Circumcised vs. Uncircumcised: Weighing Risks and Benefits

Debates surrounding circumcision span generations, cultures and religions. The American Academy of Pediatrics recently renewed the discussion by issuing a statement reporting that the health benefits of newborn circumcision outweigh the risks and that the benefits justify access to the procedure for families who choose it for their newborn.

Opponents of newborn circumcision believe it is cruel and can cause disfigurement. But risks are quite small in the hands of an experienced surgeon. Uncircumcised men who practice daily hygiene and consistent safer-sex habits do not need to undergo the procedure. Of course, it’s impossible to predict a newborn’s hygiene habits in adulthood.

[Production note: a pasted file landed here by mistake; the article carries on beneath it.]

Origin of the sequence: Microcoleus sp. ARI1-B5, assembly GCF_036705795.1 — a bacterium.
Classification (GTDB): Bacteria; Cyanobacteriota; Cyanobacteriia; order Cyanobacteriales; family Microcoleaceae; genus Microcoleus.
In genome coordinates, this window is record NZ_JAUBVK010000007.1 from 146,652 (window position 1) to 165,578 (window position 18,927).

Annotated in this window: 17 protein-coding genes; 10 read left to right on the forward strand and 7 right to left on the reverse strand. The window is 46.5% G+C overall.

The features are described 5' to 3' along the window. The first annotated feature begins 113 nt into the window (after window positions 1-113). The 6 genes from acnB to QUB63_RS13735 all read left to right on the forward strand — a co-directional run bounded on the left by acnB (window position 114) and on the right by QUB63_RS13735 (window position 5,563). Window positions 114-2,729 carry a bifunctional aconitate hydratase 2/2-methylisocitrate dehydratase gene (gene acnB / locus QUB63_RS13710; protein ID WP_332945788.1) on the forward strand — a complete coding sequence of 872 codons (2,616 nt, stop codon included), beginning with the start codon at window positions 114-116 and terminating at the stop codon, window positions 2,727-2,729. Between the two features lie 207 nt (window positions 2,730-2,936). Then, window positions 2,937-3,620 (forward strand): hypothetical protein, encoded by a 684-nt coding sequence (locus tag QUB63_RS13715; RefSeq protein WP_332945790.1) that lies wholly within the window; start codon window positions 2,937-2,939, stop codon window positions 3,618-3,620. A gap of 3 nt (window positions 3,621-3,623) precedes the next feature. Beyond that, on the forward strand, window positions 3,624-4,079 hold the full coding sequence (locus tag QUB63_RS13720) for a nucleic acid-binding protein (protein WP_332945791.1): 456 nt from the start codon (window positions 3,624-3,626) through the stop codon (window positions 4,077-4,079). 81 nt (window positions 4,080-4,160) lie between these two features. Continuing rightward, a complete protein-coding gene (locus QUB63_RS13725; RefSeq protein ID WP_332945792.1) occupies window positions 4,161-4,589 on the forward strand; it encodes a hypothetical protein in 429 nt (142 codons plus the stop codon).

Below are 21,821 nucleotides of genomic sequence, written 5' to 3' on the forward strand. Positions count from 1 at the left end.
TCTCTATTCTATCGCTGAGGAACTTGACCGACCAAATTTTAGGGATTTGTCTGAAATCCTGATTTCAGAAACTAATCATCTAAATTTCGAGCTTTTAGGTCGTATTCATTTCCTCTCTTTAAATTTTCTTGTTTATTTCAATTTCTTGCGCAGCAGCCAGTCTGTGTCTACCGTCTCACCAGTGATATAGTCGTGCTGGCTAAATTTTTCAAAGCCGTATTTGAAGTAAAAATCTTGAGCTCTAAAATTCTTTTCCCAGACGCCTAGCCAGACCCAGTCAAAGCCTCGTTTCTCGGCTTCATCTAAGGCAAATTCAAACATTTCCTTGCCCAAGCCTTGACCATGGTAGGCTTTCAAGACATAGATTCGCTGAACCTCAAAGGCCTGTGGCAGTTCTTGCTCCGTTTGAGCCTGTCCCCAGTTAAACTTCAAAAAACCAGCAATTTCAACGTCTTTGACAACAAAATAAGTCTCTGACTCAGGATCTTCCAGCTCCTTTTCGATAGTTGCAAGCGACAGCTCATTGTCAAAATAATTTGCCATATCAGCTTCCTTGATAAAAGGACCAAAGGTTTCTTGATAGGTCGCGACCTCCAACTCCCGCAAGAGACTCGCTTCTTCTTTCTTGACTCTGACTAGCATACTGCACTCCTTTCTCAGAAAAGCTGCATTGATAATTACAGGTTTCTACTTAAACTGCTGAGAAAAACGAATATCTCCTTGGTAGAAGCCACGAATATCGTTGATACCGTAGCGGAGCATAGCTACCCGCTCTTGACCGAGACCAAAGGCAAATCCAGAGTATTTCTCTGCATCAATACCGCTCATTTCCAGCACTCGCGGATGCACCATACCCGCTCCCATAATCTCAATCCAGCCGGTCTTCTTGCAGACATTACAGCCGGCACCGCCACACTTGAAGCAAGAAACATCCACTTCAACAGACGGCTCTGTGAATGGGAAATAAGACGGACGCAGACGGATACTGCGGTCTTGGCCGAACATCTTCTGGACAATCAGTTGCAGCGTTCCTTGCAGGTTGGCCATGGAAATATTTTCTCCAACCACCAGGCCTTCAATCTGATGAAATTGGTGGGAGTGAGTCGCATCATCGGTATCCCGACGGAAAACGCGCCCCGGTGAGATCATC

Proponents point out that, although rare in the US, penile cancer never occurs in those who are circumcised in early childhood. And despite conflicting reports in medical literature and the mass media, there is no clear evidence that sexual satisfaction is changed or reduced after circumcision. On the other hand, multiple studies have proven that there is reduced incidence of sexually transmitted diseases with circumcision. As such, circumcision seems a reasonable tool as a public health initiative.

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